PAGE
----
I love a deep-rooted sense of place and preferably a crumbling country mansion at the heart of a novel. When I moved to Holland I was homesick and often dreamed of that sun-dappled drive to The Mynde; a road that led to my ‘land of lost content.’ To assuage those feelings of not belonging I reread novels like Rebecca, Jane Eyre, Wuthering Heights and Wideacre (Phillippa Gregory’s trilogy before The Boleyn Girl) and imagined that I was the homecoming heroine in the story. Novels in which the house is almost a character, not just a backdrop have always grabbed me and perhaps this can be traced back to my early experiences of The Mynde. Right now I’m reading Longbourn, by Jo Baker; Pride and Prejudice retold from the point of view of the servants. It introduces another aspect of the country house, the unseen toils of the servants. Downstairs folk paddling away like a swan’s webbed feet, keeping up the calm, serene elegance of upstairs folk.

Often the crumbling mansion has sinister aspects too. Manderley was so interwoven with Rebecca’s life it had to burn down so that the new Mrs De Winter could reign supreme. Eel Marsh House in The Woman in Black, reveals Alice Drablow’s past and without the house we would know nothing of her tragic life. So maybe there’s a ghost or two rattling about The Mynde and perhaps it’s a little girl wearing elephant-ear Jods, galloping her Welsh Mountain pony towards the furthest edges of the demesne.

Are there any early experiences that have influenced your reading choices? Could you describe a character just by writing about their home? What is your favourite literary house?

For the 1960s riding-wear ad and nostalgic book cover I thank the wonderful author, Jane Badger who blogs about pony books here, Books, Mud and Compost. And Horses

Link to 25 top literary homes at Flavorwire

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Freedom of the Line – Dining Along the River Severn

For Christmas 2013 Frank and I received a wonderful experience gift from my sister and brother-in-law. We were given the freedom of the line on the Severn Valley Railway and a dining voucher for two. I’ve always wanted to travel on the Orient Express but this seemed more within our reach! The Severn Valley Railway is a full-size standard-gauge railway line running regular, mainly steam-hauled, passenger trains between Kidderminster in Worcestershire and Bridgnorth in Shropshire, a distance of about sixteen miles.

The journey is full of interest, as the route follows closely the meandering course of the River Severn for most of the way on its journey between Kidderminster and Bridgnorth. One highlight of the trip is the crossing of the River Severn by means of the Victoria Bridge – a massive 200-foot single span, high above the water which, incidentally, features in the film ‘The Thirty-nine Steps’ with Robert Powell in the leading role. Trains have been a source of inspiration for writers for as long as they exist. The most famous being Murder on the Orient Express by Agatha Christie.

There being few roads in the Severn Valley, some of the views are only visible from the Railway. The scenery is varied and largely unspoiled, punctuated by the quaint ‘olde worlde’ charm of country stations, each one giving ready access to local villages and riverside walks.

A remarkable feature of the Railway not readily appreciated by visitors is that it is very largely run by unpaid volunteers, with a paid staff of around 70 people responsible for administration and commercial activities, plus regular track and rolling stock maintenance. Throughout the year, volunteers appear on the Railway to perform many tasks, including repairing and repainting stations, reconstruction of viaducts and bridges, and rebuilding locomotives and rolling stock not to mention the operation of the trains.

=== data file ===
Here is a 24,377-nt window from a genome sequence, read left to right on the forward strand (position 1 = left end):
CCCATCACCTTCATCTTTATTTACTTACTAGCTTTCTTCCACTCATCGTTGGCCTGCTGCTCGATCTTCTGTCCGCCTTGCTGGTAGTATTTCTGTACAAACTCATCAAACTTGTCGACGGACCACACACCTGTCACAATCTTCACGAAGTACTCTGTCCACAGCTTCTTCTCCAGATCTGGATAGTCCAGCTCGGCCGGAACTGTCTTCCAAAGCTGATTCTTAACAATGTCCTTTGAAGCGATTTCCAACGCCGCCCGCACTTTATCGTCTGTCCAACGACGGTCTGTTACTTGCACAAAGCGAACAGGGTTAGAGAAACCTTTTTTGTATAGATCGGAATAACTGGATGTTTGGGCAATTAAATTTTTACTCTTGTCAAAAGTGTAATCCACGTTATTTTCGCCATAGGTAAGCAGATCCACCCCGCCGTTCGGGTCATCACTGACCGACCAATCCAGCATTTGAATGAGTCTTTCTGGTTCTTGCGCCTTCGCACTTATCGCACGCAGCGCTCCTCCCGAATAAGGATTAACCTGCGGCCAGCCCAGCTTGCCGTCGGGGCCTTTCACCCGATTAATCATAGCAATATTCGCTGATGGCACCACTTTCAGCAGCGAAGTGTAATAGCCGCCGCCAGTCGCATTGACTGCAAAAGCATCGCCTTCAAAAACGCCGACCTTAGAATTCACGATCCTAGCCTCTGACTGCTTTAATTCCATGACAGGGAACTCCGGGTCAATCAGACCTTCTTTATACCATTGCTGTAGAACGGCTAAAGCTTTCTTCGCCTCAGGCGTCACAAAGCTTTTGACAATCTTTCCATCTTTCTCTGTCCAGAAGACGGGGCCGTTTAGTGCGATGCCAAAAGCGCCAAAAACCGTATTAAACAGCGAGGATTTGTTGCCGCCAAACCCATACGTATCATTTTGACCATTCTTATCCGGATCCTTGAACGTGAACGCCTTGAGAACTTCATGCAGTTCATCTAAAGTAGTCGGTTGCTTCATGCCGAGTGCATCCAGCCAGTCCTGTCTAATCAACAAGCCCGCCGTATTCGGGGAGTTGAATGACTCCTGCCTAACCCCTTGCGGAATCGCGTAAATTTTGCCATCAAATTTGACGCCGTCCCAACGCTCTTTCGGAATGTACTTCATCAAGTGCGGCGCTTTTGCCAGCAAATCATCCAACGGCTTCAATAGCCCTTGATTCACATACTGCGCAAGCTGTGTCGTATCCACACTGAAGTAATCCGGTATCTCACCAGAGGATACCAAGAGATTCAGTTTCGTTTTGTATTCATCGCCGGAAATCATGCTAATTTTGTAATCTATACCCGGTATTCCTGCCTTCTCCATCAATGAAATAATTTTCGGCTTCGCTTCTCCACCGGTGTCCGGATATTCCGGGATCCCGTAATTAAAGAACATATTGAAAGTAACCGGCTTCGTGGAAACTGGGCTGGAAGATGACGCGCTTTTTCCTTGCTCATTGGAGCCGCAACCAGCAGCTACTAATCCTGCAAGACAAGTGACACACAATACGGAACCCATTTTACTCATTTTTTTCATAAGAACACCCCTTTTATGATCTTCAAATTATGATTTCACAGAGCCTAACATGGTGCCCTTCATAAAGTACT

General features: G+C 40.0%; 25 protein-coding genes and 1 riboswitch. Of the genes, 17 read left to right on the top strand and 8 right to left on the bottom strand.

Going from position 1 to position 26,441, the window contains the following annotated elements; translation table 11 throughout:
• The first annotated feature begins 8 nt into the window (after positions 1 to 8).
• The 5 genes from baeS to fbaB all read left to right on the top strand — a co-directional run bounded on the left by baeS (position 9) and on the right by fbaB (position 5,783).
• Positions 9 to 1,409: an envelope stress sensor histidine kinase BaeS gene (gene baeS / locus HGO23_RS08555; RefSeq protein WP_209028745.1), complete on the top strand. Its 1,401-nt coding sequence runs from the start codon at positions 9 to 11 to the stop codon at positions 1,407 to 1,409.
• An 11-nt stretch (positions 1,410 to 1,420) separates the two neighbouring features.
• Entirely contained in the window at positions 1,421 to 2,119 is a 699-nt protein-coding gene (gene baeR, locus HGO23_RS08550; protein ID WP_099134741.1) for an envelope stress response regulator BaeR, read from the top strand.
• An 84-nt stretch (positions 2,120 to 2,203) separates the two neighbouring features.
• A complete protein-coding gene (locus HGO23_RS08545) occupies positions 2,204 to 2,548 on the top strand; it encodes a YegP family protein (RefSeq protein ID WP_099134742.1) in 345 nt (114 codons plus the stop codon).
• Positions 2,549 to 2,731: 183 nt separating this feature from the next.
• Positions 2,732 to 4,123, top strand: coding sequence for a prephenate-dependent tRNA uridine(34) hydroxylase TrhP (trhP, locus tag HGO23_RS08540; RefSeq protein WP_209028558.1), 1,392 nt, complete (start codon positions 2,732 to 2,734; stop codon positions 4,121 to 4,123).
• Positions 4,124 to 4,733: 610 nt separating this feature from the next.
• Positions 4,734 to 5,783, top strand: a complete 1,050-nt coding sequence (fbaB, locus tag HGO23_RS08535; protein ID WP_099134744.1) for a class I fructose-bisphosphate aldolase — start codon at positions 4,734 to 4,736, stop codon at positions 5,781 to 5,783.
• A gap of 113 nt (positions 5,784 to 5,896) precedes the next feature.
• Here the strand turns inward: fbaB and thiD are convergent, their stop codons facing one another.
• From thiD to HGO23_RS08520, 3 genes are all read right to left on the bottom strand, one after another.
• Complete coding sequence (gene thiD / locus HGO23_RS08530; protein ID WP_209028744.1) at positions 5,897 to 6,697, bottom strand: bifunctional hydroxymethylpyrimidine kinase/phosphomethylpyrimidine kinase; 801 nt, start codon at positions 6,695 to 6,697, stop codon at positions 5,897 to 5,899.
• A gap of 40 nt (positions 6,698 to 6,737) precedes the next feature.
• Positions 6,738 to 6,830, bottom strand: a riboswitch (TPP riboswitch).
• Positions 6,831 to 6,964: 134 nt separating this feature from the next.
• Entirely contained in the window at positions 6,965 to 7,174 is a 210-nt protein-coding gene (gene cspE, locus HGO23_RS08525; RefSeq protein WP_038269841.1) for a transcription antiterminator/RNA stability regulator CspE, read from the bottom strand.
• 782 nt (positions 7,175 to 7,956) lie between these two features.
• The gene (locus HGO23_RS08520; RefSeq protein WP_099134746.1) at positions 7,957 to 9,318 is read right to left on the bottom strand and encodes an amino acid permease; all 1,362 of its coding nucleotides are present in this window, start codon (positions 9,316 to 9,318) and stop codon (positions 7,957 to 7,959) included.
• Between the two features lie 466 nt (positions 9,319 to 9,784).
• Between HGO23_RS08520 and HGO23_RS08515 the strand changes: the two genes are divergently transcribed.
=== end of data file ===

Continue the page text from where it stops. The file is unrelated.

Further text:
On the dining car we enjoyed a Jacques Tati type holiday atmosphere with jovial serving staff and passengers all enjoying a carefree day. The carriage aahhed in unison at the sight of a baby elephant gamboling in the safari park, not something you expect to see in the Worcestershire countryside!

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The Prince Who Kept Mum – Delving into Delft

Willem de Zwijger, (William the Silent) was the founding father of the Dutch monarchy. Zwijgen is a verb that can’t be translated directly into an English verb. We have the expression, keeping mum, which means the speaker knows about something but chooses not to reveal the information.

The Nickname
Legend has it that while William was out hunting with the King of France, the King revealed the Spanish Duke of Alba’s plans to get rid of all the Protestants in the Netherlands. By keeping mum and pretending to know of the plans already, William discovered the Duke’s plan of attack. William was the main leader of the Dutch revolt against the Spanish that set off the Eighty Years’ War, finally resulting in the formal independence of the United Provinces in 1648.

He became Prince of Orange in 1544, founder of the branch, House of Orange-Nassau and the ancestor of the present monarchy of the Netherlands. Dutch royals are buried in de Nieuwe Kerk in Delft. What Westminster Abbey is to the English Royal family, de Nieuwe Kerk is to the Dutch royal family. Old Will was a big cheese, quite good looking in his youth and he has one mighty mausoleum to prove it!

Delft is a very picturesque and compact city, a sort of mini-Bruges, but minus the hordes of tourists. The people are friendly and laid back. You’ll notice that the water level of the canals is much higher than in Amsterdam. This is very pleasing to the eye and visually the water is better integrated into the cityscape.